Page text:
Today, I was struck powerfully by the fact that there are so many proverbs in scripture that express some lazy and erroneous conventional “wisdom” that we should question and reject. An example of this is the frequently repeated notion in Proverbs that if you love God and are faithful to the Spirit’s leadings, you will inevitably be protected from harm and suffering, avoid persecution, be prosperous, and enjoy nothing but good things in life.
The sacred stories offered in the gospels about the arrest, cruel torture, and humiliating public execution of Jesus as a rebel leader at the hands of the Roman Empire puts the lie to this very naive notion. While loving God and loving what God loves does open us to great joy, communion, and near endless gratitude, it does not protect us from suffering persecution or betrayal at the hands of others. In one of the gospels, even Jesus is reported to have said on the cross, “God, God, why have you forsaken me?”
Yet, the resurrection story of Easter says to me that we while we can suffer betrayal and persecution at the hands of others, we are not forsaken. We are not alone. We are not without divine love and spiritual resources. In fact, the message of the resurrection story to me is that evil can be evil, but it can’t kill the Spirit–and God’s Spirit always remains available to accompany us on a path that can deepen our joy, inspire our courage to challenge the corrupt ways of empire in the world (and in our hearts), and help us become much needed channels of divine love and healing so we are able to say in the midst of intense suffering and betrayal, “Forgive them, Father, for they know not what they do.”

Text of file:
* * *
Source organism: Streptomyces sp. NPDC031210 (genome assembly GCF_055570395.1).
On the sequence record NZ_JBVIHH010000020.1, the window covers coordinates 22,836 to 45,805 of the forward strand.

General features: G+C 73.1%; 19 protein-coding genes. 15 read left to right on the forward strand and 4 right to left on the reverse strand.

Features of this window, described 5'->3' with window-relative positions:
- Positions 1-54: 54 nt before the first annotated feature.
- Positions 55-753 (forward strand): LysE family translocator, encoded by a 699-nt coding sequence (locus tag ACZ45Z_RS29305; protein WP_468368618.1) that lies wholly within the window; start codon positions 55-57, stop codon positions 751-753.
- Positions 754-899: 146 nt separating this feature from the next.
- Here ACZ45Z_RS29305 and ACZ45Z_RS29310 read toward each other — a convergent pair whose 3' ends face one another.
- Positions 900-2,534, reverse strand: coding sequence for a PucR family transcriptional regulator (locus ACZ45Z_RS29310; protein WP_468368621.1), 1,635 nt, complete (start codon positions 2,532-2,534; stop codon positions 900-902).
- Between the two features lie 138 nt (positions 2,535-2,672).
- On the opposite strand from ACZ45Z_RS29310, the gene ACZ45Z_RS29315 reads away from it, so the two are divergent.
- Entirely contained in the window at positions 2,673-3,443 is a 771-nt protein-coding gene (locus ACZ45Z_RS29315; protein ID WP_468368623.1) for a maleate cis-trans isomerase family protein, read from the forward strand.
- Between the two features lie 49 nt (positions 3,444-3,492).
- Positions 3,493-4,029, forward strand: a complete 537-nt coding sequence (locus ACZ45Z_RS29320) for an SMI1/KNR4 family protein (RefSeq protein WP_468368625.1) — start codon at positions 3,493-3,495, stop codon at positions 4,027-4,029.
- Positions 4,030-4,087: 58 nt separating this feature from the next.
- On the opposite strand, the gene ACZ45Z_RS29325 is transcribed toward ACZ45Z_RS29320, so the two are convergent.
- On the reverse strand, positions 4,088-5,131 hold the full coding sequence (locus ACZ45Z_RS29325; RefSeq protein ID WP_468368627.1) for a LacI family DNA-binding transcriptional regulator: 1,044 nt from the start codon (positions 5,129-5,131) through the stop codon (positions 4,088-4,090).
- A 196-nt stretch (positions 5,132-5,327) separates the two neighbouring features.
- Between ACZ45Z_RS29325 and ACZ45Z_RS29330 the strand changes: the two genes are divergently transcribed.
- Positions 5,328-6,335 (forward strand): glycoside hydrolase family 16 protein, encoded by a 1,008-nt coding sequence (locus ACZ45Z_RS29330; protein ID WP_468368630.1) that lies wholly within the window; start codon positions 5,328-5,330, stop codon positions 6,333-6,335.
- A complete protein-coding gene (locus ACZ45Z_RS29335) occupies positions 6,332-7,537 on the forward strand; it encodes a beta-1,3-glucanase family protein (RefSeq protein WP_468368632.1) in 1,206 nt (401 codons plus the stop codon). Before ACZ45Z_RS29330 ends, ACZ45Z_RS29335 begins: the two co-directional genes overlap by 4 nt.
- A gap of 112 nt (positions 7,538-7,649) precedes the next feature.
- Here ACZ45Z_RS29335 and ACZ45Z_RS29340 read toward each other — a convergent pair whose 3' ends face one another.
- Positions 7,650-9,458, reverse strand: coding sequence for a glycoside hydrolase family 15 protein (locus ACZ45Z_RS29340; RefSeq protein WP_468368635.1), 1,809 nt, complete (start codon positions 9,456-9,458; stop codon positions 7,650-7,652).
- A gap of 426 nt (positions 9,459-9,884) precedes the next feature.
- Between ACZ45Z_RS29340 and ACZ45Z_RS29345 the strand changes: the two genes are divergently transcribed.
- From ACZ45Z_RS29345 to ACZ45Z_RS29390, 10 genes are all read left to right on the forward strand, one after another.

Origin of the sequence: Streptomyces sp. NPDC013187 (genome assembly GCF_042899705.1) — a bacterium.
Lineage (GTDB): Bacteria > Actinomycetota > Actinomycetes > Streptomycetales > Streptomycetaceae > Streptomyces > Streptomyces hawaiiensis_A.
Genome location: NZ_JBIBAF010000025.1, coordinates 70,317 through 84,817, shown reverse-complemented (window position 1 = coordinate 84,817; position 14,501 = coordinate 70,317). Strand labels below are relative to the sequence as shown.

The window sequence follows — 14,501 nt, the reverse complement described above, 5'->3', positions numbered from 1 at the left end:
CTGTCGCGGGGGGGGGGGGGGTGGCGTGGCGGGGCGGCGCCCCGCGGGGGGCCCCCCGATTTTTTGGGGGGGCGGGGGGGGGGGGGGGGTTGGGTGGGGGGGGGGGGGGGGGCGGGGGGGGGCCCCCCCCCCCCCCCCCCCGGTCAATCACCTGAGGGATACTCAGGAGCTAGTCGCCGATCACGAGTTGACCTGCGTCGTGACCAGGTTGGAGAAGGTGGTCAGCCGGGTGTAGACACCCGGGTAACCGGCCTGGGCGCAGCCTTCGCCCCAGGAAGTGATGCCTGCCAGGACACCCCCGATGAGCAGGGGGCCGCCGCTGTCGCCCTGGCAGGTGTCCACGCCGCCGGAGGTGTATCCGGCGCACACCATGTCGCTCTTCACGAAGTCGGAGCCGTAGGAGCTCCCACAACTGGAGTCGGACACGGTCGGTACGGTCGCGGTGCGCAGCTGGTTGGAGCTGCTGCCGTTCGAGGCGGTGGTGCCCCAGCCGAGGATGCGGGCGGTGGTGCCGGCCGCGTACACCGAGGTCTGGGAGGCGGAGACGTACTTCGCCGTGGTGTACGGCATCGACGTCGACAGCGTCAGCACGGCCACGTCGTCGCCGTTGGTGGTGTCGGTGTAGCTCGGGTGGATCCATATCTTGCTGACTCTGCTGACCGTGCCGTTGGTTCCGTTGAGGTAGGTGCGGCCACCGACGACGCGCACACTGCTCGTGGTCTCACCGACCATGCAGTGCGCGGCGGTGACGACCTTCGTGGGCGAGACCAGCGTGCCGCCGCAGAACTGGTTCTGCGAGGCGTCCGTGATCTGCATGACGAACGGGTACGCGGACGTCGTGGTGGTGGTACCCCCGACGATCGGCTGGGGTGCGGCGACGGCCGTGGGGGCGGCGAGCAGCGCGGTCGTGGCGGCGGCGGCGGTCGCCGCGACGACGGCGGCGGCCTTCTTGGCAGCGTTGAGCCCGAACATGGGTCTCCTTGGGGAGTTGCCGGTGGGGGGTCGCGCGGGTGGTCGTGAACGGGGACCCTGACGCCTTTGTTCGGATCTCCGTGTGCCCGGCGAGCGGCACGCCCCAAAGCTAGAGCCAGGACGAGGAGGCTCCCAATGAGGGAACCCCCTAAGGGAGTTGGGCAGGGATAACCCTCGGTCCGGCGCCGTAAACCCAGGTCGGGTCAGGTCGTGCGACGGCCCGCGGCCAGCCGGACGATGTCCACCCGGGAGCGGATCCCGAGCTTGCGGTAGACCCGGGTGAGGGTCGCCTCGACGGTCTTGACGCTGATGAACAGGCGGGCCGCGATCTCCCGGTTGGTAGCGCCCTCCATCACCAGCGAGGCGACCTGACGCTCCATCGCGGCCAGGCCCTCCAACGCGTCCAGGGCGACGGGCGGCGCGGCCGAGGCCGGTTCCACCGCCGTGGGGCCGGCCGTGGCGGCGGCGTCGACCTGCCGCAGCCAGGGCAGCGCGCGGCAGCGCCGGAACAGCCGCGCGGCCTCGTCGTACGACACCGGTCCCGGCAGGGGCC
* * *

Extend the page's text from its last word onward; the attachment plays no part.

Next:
To this, I would only add, “Forgive me, Divine Spirit in which we all live, move, and breath, for I so often do not know what I do and I so often miss the mark.” Blessed be.